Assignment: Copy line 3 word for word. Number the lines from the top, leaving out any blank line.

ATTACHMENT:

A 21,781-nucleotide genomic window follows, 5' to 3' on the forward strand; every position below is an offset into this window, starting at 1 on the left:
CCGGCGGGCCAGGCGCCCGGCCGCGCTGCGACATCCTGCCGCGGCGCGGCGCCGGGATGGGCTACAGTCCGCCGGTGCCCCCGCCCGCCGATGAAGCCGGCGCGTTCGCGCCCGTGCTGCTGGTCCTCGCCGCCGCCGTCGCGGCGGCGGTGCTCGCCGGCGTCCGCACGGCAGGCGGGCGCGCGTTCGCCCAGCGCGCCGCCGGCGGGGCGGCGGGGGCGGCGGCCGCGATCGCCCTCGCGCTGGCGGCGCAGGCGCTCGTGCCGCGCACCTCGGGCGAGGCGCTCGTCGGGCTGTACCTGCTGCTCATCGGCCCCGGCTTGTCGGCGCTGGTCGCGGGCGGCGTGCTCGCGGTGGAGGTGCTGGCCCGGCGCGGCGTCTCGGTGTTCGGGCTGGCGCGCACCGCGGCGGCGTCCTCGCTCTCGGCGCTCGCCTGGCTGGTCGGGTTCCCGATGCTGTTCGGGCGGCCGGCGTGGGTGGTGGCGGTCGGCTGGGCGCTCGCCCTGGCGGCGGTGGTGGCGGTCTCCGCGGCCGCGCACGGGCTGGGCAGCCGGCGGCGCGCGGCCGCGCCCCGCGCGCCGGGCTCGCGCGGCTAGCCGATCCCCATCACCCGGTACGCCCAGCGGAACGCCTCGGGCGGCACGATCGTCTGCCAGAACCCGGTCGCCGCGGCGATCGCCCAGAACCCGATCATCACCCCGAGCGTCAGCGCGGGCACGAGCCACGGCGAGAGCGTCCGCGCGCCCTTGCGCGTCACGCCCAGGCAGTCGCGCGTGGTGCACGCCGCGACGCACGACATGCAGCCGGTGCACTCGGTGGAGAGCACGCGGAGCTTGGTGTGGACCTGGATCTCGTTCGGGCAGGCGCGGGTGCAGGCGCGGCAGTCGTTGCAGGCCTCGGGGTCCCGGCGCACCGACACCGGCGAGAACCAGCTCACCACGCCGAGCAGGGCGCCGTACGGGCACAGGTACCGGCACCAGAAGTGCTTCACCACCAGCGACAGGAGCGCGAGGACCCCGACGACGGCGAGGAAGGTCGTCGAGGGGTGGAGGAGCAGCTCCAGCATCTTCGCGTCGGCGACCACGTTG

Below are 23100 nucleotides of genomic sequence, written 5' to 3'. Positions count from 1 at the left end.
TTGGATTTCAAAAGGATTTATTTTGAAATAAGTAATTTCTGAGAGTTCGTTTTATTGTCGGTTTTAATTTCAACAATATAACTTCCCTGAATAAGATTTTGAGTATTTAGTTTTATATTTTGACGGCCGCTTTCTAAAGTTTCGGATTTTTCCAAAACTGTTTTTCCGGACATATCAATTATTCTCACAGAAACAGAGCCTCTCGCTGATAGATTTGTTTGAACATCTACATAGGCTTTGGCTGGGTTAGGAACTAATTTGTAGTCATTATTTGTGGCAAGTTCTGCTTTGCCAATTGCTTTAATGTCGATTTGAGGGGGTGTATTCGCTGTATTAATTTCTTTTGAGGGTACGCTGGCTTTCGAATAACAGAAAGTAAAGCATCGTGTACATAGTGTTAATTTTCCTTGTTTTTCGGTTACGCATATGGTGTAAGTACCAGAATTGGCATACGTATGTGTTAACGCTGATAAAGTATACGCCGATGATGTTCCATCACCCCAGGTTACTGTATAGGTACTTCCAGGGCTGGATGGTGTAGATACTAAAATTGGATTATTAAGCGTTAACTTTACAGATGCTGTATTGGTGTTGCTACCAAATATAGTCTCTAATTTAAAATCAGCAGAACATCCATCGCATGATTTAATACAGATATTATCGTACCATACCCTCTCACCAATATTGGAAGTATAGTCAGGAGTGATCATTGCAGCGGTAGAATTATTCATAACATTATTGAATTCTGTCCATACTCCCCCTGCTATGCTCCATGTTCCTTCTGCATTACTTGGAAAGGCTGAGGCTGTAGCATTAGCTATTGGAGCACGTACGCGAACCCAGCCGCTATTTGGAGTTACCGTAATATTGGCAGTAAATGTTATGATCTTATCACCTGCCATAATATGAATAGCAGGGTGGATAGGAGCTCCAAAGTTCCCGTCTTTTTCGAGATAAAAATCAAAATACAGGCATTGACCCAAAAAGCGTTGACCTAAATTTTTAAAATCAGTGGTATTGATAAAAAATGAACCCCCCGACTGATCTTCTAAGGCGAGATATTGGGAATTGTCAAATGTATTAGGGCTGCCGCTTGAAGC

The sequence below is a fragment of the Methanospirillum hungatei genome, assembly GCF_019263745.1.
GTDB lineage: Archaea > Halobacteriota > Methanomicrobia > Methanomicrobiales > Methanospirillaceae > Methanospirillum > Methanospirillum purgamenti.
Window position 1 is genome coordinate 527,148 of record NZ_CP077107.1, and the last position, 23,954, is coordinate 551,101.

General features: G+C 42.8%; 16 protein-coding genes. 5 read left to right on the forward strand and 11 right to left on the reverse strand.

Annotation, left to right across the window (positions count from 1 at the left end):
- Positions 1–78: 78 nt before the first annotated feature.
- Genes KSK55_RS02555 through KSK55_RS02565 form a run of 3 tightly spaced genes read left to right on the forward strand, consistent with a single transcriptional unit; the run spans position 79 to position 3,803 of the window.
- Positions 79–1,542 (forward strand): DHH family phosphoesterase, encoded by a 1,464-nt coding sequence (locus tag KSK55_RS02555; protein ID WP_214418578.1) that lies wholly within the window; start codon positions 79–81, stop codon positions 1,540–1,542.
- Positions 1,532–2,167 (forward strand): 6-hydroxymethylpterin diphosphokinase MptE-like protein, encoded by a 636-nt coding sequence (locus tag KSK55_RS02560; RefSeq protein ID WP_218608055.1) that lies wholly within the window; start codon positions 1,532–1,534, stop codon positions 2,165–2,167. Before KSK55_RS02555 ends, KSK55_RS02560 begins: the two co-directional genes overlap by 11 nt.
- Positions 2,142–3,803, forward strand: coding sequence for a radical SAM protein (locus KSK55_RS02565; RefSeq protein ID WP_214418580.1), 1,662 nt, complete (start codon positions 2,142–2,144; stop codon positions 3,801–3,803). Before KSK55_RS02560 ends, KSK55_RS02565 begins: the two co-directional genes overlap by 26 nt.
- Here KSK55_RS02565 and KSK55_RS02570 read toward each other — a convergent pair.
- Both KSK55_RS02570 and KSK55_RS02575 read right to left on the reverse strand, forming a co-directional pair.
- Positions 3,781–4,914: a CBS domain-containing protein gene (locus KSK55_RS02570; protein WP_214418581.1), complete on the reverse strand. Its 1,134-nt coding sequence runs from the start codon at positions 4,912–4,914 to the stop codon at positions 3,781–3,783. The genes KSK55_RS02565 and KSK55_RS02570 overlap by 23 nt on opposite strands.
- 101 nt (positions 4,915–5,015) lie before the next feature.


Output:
Below are 23100 nucleotides of genomic sequence, written 5' to 3'. Positions count from 1 at the left end.